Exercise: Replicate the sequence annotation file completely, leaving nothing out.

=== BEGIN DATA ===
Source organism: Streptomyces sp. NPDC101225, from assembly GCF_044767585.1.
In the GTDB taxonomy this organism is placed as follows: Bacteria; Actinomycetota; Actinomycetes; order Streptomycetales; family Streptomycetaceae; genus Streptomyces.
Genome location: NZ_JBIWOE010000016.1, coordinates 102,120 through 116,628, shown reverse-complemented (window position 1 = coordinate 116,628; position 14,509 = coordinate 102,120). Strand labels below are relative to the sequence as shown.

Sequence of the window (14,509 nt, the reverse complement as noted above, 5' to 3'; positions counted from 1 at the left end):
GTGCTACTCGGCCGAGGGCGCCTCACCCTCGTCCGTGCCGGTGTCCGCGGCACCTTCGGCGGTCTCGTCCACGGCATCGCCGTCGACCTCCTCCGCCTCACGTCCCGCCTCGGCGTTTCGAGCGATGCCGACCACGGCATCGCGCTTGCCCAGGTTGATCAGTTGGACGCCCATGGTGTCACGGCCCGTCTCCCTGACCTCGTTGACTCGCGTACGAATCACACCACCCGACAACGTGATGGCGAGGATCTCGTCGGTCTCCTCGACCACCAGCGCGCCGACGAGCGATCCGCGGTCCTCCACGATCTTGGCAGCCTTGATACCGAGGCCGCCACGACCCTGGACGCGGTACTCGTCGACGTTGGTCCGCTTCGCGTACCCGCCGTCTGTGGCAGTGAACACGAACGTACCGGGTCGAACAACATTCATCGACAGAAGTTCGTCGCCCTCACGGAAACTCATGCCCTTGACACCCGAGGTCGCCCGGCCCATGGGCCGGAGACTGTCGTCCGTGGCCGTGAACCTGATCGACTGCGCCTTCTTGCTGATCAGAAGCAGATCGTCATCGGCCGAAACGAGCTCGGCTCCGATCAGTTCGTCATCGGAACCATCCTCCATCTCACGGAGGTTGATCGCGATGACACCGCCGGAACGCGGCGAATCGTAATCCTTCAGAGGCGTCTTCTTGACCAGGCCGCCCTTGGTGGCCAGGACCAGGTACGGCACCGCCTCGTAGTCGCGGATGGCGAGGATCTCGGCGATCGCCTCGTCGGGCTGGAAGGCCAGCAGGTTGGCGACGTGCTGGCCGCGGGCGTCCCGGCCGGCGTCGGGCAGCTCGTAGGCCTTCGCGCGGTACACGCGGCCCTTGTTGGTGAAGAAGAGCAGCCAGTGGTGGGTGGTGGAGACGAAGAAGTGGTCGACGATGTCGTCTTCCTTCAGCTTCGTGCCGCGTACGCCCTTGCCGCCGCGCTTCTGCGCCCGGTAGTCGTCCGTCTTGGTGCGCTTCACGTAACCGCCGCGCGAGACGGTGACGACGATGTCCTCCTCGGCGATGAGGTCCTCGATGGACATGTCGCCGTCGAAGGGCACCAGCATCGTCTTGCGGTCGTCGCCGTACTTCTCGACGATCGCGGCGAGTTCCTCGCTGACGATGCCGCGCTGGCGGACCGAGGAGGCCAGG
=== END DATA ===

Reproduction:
Source organism: Streptomyces sp. NPDC101225, from assembly GCF_044767585.1.
In the GTDB taxonomy this organism is placed as follows: Bacteria; Actinomycetota; Actinomycetes; order Streptomycetales; family Streptomycetaceae; genus Streptomyces.
Genome location: NZ_JBIWOE010000016.1, coordinates 102,120 through 116,628, shown reverse-complemented (window position 1 = coordinate 116,628; position 14,509 = coordinate 102,120). Strand labels below are relative to the sequence as shown.

Sequence of the window (14,509 nt, the reverse complement as noted above, 5' to 3'; positions counted from 1 at the left end):
GTGCTACTCGGCCGAGGGCGCCTCACCCTCGTCCGTGCCGGTGTCCGCGGCACCTTCGGCGGTCTCGTCCACGGCATCGCCGTCGACCTCCTCCGCCTCACGTCCCGCCTCGGCGTTTCGAGCGATGCCGACCACGGCATCGCGCTTGCCCAGGTTGATCAGTTGGACGCCCATGGTGTCACGGCCCGTCTCCCTGACCTCGTTGACTCGCGTACGAATCACACCACCCGACAACGTGATGGCGAGGATCTCGTCGGTCTCCTCGACCACCAGCGCGCCGACGAGCGATCCGCGGTCCTCCACGATCTTGGCAGCCTTGATACCGAGGCCGCCACGACCCTGGACGCGGTACTCGTCGACGTTGGTCCGCTTCGCGTACCCGCCGTCTGTGGCAGTGAACACGAACGTACCGGGTCGAACAACATTCATCGACAGAAGTTCGTCGCCCTCACGGAAACTCATGCCCTTGACACCCGAGGTCGCCCGGCCCATGGGCCGGAGACTGTCGTCCGTGGCCGTGAACCTGATCGACTGCGCCTTCTTGCTGATCAGAAGCAGATCGTCATCGGCCGAAACGAGCTCGGCTCCGATCAGTTCGTCATCGGAACCATCCTCCATCTCACGGAGGTTGATCGCGATGACACCGCCGGAACGCGGCGAATCGTAATCCTTCAGAGGCGTCTTCTTGACCAGGCCGCCCTTGGTGGCCAGGACCAGGTACGGCACCGCCTCGTAGTCGCGGATGGCGAGGATCTCGGCGATCGCCTCGTCGGGCTGGAAGGCCAGCAGGTTGGCGACGTGCTGGCCGCGGGCGTCCCGGCCGGCGTCGGGCAGCTCGTAGGCCTTCGCGCGGTACACGCGGCCCTTGTTGGTGAAGAAGAGCAGCCAGTGGTGGGTGGTGGAGACGAAGAAGTGGTCGACGATGTCGTCTTCCTTCAGCTTCGTGCCGCGTACGCCCTTGCCGCCGCGCTTCTGCGCCCGGTAGTCGTCCGTCTTGGTGCGCTTCACGTAACCGCCGCGCGAGACGGTGACGACGATGTCCTCCTCGGCGATGAGGTCCTCGATGGACATGTCGCCGTCGAAGGGCACCAGCATCGTCTTGCGGTCGTCGCCGTACTTCTCGACGATCGCGGCGAGTTCCTCGCTGACGATGCCGCGCTGGCGGACCGAGGAGGCCAGG